One of the biggest barriers to success in companies is the gulf between sales and marketing. It’s existed in some form in every company I’ve worked in.
In some companies, it’s because the objectives of the two groups aren’t aligned. In other companies, it’s because of egos and politics at the executive level. In other companies, it’s a cultural issue deriving from company history. Regardless of the reason, it’s an unnecessary barrier to success, delaying or extending the sales cycle and opening the door to more nimble competitors who have their act together.
The key question is “How best to get rid of the barriers?”
The simple answer is understanding the reason for the misalignment and eliminate it. Easier said than done, particularly if the problem is cultural or political.
Assuming none of that irrational dysfunction, there is still a task of optimizing the working relationship, and it must be viewed as a relationship, with both teams working together and making accomodations as needed.
Two of the most common complaints from the sales side are poor quality (and often times low quantity) leads and lack of appropriate marketing collateral. In fact, according to a recent CMO Council study, salespeople view as much as 90% of marketing collateral as useless.
From the marketing side, the most common complaints are lack of proper lead followup by sales, misuse of existing marketing materials, and continuous demand for new materials.
You can see where this can end up.
Here are a few things you can do to start closing this gap.
Understand the selling process: How well do you understand the actual sales process or processes used by the sales team? This is not strictly the sales methodology, but the actual process that sales reps use. What is a “good” lead from their perspective? How do they further qualify leads after they are passed on from Marketing? What are the criteria they use to turn a lead into an opportunity and move that through the funnel?
Map the marketing collateral to the selling process: Have you simply produced the “standard” set of marketing collateral for sales — data sheet, product brief, a few white papers, prospecting guide and a few (old) success stories? Or have you mapped the information needs of the sales team and the prospects at various stages of the sales cycle and created collateral to support that?
Work with Sales on a few deals every quarter: No real insight is gained when you remain arms length from a situation. Make it a requirement that members of the marketing team, not simply Product Marketing Managers, spend some time each quarter working directly with sales reps on some key deals. Not only will this give your team true insights (and perhaps some empathy) into the challenges of the sales process, but it will build relationships between the sales and marketing teams. Spending a few days in a foxhole with someone quickly turns “coworkers” into true colleagues.
Read and understand the marketing collateral: I can’t tell you how many times I’ve seen an inbound question from a sales rep asking for collateral that already existed. Nothing frustrates Marketing more than having to deal with the proverbial “sales droid” who doesn’t even know what tools are available to her.
Rope in the Sales cowboys (and cowgirls): Sales processes exist for a reason. Not only do they help sales teams function and scale efficiently, but they enable other teams such as marketing to integrate into the process more effectively. Having a sales process, but letting individual reps play fast and loose with it helps no one. Manage your sales reps as you need to, but don’t inflict them, and their “special needs and requests” on other teams. They may deliver numbers, but at what cost?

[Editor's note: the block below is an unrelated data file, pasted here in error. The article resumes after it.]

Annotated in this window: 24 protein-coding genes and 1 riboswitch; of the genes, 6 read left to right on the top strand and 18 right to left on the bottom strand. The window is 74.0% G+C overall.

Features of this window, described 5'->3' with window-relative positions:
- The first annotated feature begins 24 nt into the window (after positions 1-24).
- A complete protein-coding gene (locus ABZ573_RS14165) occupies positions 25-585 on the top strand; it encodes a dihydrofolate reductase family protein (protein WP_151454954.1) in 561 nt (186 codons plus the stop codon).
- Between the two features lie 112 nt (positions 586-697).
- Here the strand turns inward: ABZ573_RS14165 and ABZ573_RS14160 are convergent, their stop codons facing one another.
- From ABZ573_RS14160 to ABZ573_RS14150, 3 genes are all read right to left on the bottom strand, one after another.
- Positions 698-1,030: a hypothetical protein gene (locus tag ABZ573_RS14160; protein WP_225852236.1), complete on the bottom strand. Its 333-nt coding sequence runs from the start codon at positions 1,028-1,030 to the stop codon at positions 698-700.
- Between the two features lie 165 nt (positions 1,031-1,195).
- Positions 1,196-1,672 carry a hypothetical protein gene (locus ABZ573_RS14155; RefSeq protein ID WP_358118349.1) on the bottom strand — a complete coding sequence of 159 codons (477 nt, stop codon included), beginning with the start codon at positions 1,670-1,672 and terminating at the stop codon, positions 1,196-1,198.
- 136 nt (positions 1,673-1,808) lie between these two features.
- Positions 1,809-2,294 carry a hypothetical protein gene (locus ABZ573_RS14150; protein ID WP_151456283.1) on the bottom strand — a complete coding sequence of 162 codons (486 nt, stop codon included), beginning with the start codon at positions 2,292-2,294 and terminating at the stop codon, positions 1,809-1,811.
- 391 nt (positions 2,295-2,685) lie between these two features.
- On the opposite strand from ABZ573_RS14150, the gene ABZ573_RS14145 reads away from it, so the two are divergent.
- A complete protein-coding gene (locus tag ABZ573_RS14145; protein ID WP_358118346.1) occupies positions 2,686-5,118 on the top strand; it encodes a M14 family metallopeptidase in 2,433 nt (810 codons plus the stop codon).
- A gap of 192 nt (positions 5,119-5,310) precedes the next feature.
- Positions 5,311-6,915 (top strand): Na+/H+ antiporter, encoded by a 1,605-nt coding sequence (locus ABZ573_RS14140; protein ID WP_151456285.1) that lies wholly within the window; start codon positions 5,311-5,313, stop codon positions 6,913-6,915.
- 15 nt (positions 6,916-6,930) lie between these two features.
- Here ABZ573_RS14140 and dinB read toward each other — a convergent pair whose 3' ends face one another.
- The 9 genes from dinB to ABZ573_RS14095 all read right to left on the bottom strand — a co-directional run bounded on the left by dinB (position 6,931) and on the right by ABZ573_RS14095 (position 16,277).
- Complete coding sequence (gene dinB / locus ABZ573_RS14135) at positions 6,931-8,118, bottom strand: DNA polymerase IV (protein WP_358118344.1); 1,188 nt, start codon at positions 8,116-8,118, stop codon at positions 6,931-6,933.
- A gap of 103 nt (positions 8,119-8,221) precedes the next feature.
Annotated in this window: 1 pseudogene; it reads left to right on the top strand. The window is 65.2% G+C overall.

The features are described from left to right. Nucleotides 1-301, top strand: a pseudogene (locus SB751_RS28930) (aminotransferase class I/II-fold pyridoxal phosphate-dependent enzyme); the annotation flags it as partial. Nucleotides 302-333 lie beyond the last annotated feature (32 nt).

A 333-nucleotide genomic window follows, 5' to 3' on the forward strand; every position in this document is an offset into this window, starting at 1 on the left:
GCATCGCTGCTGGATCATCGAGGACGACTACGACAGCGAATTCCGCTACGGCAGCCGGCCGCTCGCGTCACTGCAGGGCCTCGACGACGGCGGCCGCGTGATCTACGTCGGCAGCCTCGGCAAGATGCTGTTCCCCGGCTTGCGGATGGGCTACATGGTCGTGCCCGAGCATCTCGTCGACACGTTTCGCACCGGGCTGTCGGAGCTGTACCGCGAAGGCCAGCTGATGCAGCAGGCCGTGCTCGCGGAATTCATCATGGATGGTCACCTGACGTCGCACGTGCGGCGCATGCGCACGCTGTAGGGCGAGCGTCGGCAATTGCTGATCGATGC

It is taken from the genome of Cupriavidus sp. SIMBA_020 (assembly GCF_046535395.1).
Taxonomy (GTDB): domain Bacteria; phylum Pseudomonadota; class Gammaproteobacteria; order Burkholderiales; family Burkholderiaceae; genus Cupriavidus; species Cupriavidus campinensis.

Understand that Marketing isn’t there simply to cater to your whims: This is part of the cultural problem that exists in many firms, particularly sales driven companies. Sales is used to getting what it wants when it wants, and thus Marketing is forced to cater to them. If your company views Marketing this way, understand that you are losing out, because at some point, the exodus of frustrated marketing staff will cripple your ability to deliver your numbers. And guess what, you’ll still have to deliver your numbers.
For both Sales and Marketing
Talk to each other regularly: There’s nothing like clear and open communication to make a relationship work. Some companies do this by setting up Sales Advisory Boards where key members of the Sales and Marketing teams meet regularly to discuss issues, set plans and ensure alignment is maintained.
Create common definitions of key entities and objectives: Do Marketing and Sales have the same definition for a lead or a prospect? What is the definition of a qualified lead? Are targets for leads per territory, or per vertical defined and measured or do you simply look at top level inbound inquiries? Remove as much ambiguity as you can from the front end process and you will minimize the common points of confrontation about leads quality and quantity.
Cross-train key people where possible: I heard a wonderful quote a while back. “We get comfort from those with whom we agree and growth from those with whom we don’t”. While it’s not possible or practical to train every sales rep in lead and demand generation, nor every marketer in the preferred sales methodology, getting key people cross-trained at some level will help bridge conceptual, philosophical or knowledge gaps between the teams. Perhaps anyone who is part of the Sales Advisory Board should be provided with the opportunity to attend a class or conference to help develop understanding.
These are only a few suggestions to help optimize the relationship between the two organizations. What do you think? Do you know of any other ideas or suggestions to minimize the gaps between Sales and Marketing?